As a filmmaker, as a historian, as an American, I have been drawn continually to the life and example and words of Abraham Lincoln. He seems to get us better than we get ourselves. One hundred and fifty-eight years ago, in mid-June of 1858, Abraham Lincoln, running in what would be a failed bid for the United States Senate, at a time of bitter partisanship in our national politics, almost entirely over the issue of slavery, spoke to the Republican State Convention in the Illinois Statehouse in Springfield. His political party was brand new, born barely four years before with one single purpose in mind: to end the intolerable hypocrisy of chattel slavery that still existed in a country promoting certain unalienable rights to itself and the world. He said, "A house divided against itself cannot stand."

"A house divided against itself cannot stand."

Four and half years later, he was president, presiding over a country in the midst of the worst crisis in American history, our Civil War, giving his Annual Message to Congress, what we now call the State of the Union. The state of the Union was not good. His house was divided. But he also saw the larger picture.

"The dogmas of the quiet past, are inadequate to the stormy present. The occasion is piled high with difficulty, and we must rise--with the occasion. As our case is new, so we must think anew, and act anew. We must disenthrall ourselves, and then we shall save our country."

And then he went on:

"Fellow citizens, we cannot escape history...The fiery trial through which we pass, will light us down, in honor or dishonor, to the latest generation. We say we are for Union. The world will not forget that we say this. We know how to save the Union...In giving freedom to the slave, we assure freedom to the free--honorable alike in what we give, and what we preserve. We shall nobly save, or meanly lose, the last best hope of earth."

You are the latest generation he was metaphorically speaking about, and you are, whether you are yet aware of it or not, charged with saving our Union. The stakes are slightly different than the ones Lincoln faced--there is not yet armed rebellion--but they are just as high. And before you go out and try to live and shape the rest of your life, you are required now to rise, as Lincoln implored us, with the occasion.

You know, it is terribly fashionable these days to criticize the United States government, the institution Lincoln was trying to save, to blame it for all the ills known to humankind, and, my goodness, ladies and gentlemen, it has made more than its fair share of catastrophic mistakes. But you would be hard pressed to find--in all of human history--a greater force for good. From our Declaration of Independence to our Constitution and Bill of Rights; from Lincoln's Emancipation Proclamation and the Thirteenth, Fourteenth, Fifteenth and Nineteenth Amendments to the Land Grant College and Homestead Acts; from the transcontinental railroad and our national parks to child labor laws, Social Security and the National Labor Relations Act; from the GI Bill and the interstate highway system to putting a man on the moon and the Affordable Care Act, the United States government has been the author of many of the best aspects of our public and personal lives. But if you tune in to politics, if you listen to the rhetoric of this election cycle, you are made painfully aware that everything is going to hell in a handbasket and the chief culprit is our evil government.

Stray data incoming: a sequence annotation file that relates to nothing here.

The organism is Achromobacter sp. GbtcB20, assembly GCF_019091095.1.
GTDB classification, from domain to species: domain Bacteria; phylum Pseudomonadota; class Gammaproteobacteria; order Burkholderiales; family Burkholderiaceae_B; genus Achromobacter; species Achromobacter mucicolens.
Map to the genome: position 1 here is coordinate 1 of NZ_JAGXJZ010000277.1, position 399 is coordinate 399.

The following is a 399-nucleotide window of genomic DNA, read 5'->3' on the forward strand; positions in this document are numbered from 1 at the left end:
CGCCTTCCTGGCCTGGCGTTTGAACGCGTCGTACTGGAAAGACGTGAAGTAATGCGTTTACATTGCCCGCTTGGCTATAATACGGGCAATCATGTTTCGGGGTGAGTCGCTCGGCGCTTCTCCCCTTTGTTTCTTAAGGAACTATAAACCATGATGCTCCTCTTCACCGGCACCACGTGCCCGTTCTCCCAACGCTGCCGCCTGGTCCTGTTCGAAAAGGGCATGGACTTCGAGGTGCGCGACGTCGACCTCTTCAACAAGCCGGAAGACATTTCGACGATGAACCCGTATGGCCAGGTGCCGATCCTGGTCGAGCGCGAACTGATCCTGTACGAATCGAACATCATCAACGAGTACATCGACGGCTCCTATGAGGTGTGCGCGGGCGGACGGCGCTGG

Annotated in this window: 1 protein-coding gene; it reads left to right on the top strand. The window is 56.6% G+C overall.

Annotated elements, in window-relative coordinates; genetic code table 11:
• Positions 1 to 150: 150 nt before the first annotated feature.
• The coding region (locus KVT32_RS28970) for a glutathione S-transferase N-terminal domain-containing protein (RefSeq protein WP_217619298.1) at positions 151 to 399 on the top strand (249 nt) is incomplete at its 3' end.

Part of the reason this kind of criticism sticks is because we live in an age of social media where we are constantly assured that we are all independent free agents. But that free agency is essentially unconnected to real community, divorced from civic engagement, duped into believing in our own lonely primacy by a sophisticated media culture that requires you--no--desperately needs you--to live in an all-consuming disposable present, wearing the right blue jeans, driving the right car, carrying the right handbag, eating at all the right places, blissfully unaware of the historical tides that have brought us to this moment, blissfully uninterested in where those tides might take us. Our spurious sovereignty is reinforced and perpetually underscored to our obvious and great comfort, but this kind of existence actually ingrains in us a stultifying sameness that rewards conformity (not courage), ignorance and anti-intellectualism (not critical thinking).

This wouldn't be so bad if we were just wasting our own lives, but this year our political future depends on it. And there comes a time when I--and you--can no longer remain neutral, silent. We must speak up...and speak out. For 216 years, our elections, though bitterly contested, have featured the philosophies and character of candidates who were clearly qualified. That is not the case this year. One is glaringly not qualified.

So before you do anything with your well-earned degree, you must do everything you can to defeat the retrograde forces that have invaded our democratic process, divided our house, to fight against, no matter your political persuasion, the dictatorial tendencies of the candidate with zero experience in the much maligned but subtle art of governance; who is against lots of things, but doesn't seem to be for anything, offering only bombastic and contradictory promises, and terrifying Orwellian statements; a person who easily lies, creating an environment where the truth doesn't seem to matter; who has never demonstrated any interest in anyone or anything but himself and his own enrichment; who insults veterans, threatens a free press, mocks the handicapped, denigrates women, immigrants and all Muslims; a man who took more than a day to remember to disavow a supporter who advocates white supremacy and the Ku Klux Klan; an infantile, bullying man who, depending on his mood, is willing to discard old and established alliances, treaties and long-standing relationships.